Lupins contain large health benefits, and many people are still unaware. The lupine, grain and bean family, has existed for several centuries in Europe. It was very popular among the Romans and is thought to have been widespread during the expansion of the empire.
Today it is considered a snack on Mediterranean culture of countries such as Portugal, Spain and Italy.
Here are some facts regarding Lupins:
- One of the highest sources of plant proteins available (40%). That’s almost four (4) times higher than whole grain wheat;
- One of the highest sources of dietary fibre (37%);
- Easily digestible with high bio-availability of essential nutrients and minerals;
- High in essential amino acids, cholesterol free and contain negligible amounts of trypsin inhibitors (known to interfere with digestion) often found in other legumes;
- Very low in lectins and saponins (two known gastric irritants),
- the latter of which afflicts the soybean even after extensive baking and processing;
- Convenient, healthy and don’t require heat or chemical treatment.
Here are a list of the top 10 health benefits of eating Lupins:
- Great cholesterol-lowering properties
Raw lupin seeds are an extraordinary source of dietary fiber, providing 18.9 g of fiber/100 g of beans. Fiber not only favors digestion, but also prevents the absorption of fat from food at the intestinal level, indirectly contributing to lower blood cholesterol levels.
- Beneficial effect on blood vessel health
Lupin seeds contain an essential amino acid called arginine. Among other things, arginine has highly beneficial effects on the inner walls of our blood vessels, contributing to what is called endothelial function. Endothelial dysfunction is a major cause of cardiovascular disease, leading to atherosclerosis, high blood pressure and cholesterol levels, myocardial infarction and stroke.
- Improves intestinal motility and relieves constipation
With such an incredibly high fiber content, lupin beans help normalize digestion and prevent symptoms such as painful abdominal cramps, nausea, vomiting, bloating, gastroesophageal reflux and constipation.
- Boosts immunity
Lupin beans are a great source of zinc, a potent immunity boosting mineral that reduces the gravity of and stimulates recovery following various infections.Zinc – basically stimulates the body to heal itself. A common symptoms of zinc deficiency is represented by white spots on nails.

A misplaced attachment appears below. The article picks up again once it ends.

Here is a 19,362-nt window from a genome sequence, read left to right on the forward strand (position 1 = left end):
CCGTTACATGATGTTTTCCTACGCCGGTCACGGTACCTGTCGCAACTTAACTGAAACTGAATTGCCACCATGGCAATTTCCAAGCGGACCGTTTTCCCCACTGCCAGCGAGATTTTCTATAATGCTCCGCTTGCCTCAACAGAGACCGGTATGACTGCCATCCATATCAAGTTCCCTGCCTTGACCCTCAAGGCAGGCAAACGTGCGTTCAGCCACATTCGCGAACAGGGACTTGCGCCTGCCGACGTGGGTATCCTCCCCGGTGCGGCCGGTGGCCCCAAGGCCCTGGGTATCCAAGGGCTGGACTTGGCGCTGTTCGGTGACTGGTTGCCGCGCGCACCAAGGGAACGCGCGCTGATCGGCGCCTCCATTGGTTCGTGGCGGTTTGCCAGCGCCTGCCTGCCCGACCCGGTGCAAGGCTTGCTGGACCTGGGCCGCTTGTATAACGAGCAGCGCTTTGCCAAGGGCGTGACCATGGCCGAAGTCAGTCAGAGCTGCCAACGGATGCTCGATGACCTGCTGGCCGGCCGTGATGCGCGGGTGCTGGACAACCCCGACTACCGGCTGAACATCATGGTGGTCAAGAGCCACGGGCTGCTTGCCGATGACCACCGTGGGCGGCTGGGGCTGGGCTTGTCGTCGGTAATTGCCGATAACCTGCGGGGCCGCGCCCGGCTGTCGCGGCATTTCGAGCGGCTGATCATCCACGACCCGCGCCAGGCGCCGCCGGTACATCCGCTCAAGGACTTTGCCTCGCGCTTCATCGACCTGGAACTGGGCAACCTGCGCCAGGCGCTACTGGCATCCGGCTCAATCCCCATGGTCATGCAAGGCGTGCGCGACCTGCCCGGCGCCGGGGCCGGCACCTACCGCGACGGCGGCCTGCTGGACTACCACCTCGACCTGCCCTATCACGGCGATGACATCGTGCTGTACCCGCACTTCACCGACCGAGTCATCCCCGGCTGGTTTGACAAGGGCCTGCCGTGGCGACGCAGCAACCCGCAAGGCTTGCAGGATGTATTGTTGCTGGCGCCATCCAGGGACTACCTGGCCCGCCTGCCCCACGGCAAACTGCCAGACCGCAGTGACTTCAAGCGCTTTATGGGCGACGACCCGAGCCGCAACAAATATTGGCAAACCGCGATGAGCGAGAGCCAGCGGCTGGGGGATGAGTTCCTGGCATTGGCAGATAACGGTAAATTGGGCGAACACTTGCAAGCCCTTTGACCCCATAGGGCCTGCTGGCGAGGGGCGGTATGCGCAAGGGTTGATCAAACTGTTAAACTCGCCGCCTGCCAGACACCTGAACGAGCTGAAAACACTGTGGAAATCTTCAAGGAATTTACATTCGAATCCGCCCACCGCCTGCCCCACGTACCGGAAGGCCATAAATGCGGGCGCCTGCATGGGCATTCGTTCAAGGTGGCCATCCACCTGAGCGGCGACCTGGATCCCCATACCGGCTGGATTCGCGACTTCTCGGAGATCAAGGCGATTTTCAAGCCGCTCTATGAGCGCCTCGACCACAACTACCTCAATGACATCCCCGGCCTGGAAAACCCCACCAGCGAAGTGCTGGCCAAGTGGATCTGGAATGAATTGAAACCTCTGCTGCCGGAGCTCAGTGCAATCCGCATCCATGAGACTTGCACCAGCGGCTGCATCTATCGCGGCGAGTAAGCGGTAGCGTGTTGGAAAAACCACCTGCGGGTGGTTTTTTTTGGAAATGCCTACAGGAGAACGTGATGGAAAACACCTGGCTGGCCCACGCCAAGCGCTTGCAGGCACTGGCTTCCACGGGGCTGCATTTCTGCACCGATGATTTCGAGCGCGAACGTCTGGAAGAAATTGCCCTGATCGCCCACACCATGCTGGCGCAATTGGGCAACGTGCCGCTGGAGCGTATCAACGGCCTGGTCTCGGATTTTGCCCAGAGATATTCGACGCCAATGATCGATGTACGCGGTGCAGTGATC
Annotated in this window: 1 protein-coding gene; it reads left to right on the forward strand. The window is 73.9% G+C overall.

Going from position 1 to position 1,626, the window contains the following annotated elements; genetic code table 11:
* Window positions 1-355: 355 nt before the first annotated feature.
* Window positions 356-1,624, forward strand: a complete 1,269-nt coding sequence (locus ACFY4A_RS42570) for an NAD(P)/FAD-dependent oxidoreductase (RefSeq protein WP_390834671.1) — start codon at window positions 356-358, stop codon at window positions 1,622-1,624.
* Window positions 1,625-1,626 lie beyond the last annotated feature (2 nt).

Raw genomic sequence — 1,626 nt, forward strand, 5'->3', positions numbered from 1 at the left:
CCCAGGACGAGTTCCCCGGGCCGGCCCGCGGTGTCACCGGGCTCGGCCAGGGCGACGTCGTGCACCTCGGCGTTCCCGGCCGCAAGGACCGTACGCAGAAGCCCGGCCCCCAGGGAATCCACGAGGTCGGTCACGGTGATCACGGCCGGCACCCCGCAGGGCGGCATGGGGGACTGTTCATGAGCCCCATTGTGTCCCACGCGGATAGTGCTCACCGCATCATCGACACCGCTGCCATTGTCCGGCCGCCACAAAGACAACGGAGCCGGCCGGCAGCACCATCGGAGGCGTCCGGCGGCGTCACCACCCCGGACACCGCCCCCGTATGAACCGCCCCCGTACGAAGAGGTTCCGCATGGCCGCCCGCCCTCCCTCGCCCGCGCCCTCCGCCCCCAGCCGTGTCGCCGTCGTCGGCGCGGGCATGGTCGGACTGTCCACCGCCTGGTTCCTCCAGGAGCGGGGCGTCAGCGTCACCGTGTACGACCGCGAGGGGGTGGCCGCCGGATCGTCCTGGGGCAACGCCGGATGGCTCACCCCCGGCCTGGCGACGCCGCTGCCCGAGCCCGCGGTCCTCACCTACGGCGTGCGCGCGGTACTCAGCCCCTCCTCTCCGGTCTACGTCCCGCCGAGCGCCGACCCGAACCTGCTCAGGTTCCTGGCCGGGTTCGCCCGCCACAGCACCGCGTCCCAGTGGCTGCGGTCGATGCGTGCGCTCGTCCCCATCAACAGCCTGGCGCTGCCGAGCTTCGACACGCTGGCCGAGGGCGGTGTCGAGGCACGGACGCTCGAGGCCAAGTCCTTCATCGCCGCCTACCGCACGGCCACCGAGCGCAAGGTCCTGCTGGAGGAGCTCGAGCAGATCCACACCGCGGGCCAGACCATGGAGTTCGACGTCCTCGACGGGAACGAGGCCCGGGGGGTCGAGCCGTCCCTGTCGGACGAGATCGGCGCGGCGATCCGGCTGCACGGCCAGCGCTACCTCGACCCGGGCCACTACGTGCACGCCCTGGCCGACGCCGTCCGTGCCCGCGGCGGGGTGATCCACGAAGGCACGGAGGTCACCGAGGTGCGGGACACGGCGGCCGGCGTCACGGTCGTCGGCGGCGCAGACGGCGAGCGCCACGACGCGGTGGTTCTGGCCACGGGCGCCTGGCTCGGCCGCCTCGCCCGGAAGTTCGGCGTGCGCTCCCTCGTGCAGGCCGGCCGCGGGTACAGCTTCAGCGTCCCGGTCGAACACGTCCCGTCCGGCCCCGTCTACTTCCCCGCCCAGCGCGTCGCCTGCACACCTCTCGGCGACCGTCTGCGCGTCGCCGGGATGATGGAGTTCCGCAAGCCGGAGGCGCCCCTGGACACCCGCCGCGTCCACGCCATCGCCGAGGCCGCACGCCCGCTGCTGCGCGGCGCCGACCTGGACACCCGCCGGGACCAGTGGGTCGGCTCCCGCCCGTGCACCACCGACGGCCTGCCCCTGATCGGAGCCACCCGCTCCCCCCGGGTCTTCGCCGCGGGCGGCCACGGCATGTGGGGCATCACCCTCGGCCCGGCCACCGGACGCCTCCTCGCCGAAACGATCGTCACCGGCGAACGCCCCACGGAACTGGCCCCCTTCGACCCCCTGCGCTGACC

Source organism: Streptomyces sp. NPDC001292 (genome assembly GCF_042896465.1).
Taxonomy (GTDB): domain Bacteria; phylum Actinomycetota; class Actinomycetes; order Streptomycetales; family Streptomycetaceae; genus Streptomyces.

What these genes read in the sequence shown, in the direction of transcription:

- Promotes bone health
Lupin seeds are rich in magnesium, a mineral that ensures the absorption of calcium in bones (not in joints of arteries) and thus contributes to maintaining bone mineral density
- Offers muscle and nerve support
Being a good source of magnesium, lupins help maintain healthy muscles, myocard (heart muscle) included. This is done by regulating the activity of nerve cells which control movement, heartbeat, mental processes, etc. in muscles.
- Excellent protein content
It is estimated that lupin beans are almost 40% protein, making them an ideal meat substitute for anyone leading either a vegetarian or a vegan lifestyle.
carbohydrate synthesis – Rich in B vitamins, notably vitamins B1 and B9, lupins help support carbohydrate synthesis, a process resulting in energy for maintaining essential body functions such as breathing.Vitamin B9 – also known as folic acid or folate, is essential during pregnancy for the prevention of spinal cord defects in newborns.
- Prevents free radical cell damage
The manganese in lupin beans is a cofactor for the superoxide dismutase enzyme, required for the prevention of free radical damage that may possibly lead to cell mutations and cancer formations.
- Is gluten-free
Last, but not least, lupin beans lack gluten, a protein Coeliac disease sufferers and gluten-intolerant (sensitive) individuals cannot digest due to their small intestine triggering a sort of immune reaction to it.
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